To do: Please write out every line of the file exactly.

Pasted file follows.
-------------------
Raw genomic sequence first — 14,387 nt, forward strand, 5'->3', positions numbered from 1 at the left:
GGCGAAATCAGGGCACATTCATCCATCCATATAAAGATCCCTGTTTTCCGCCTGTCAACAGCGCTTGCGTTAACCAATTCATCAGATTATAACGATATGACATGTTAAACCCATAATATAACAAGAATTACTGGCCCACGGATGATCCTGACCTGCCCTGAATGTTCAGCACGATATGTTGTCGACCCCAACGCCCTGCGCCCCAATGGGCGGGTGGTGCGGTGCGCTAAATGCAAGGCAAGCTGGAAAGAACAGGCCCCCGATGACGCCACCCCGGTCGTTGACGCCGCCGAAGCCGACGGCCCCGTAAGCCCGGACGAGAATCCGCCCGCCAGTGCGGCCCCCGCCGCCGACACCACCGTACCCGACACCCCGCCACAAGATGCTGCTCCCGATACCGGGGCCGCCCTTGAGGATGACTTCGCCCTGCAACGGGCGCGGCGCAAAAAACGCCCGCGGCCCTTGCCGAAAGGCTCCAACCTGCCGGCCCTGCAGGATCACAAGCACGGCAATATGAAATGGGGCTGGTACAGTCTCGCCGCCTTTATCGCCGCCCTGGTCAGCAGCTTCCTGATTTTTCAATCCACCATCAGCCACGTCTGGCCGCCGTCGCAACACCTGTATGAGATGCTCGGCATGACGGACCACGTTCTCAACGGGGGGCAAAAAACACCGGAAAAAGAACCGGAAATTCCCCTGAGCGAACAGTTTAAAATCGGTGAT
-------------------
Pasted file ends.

Raw genomic sequence first — 14,387 nt, forward strand, 5'->3', positions numbered from 1 at the left:
GGCGAAATCAGGGCACATTCATCCATCCATATAAAGATCCCTGTTTTCCGCCTGTCAACAGCGCTTGCGTTAACCAATTCATCAGATTATAACGATATGACATGTTAAACCCATAATATAACAAGAATTACTGGCCCACGGATGATCCTGACCTGCCCTGAATGTTCAGCACGATATGTTGTCGACCCCAACGCCCTGCGCCCCAATGGGCGGGTGGTGCGGTGCGCTAAATGCAAGGCAAGCTGGAAAGAACAGGCCCCCGATGACGCCACCCCGGTCGTTGACGCCGCCGAAGCCGACGGCCCCGTAAGCCCGGACGAGAATCCGCCCGCCAGTGCGGCCCCCGCCGCCGACACCACCGTACCCGACACCCCGCCACAAGATGCTGCTCCCGATACCGGGGCCGCCCTTGAGGATGACTTCGCCCTGCAACGGGCGCGGCGCAAAAAACGCCCGCGGCCCTTGCCGAAAGGCTCCAACCTGCCGGCCCTGCAGGATCACAAGCACGGCAATATGAAATGGGGCTGGTACAGTCTCGCCGCCTTTATCGCCGCCCTGGTCAGCAGCTTCCTGATTTTTCAATCCACCATCAGCCACGTCTGGCCGCCGTCGCAACACCTGTATGAGATGCTCGGCATGACGGACCACGTTCTCAACGGGGGGCAAAAAACACCGGAAAAAGAACCGGAAATTCCCCTGAGCGAACAGTTTAAAATCGGTGAT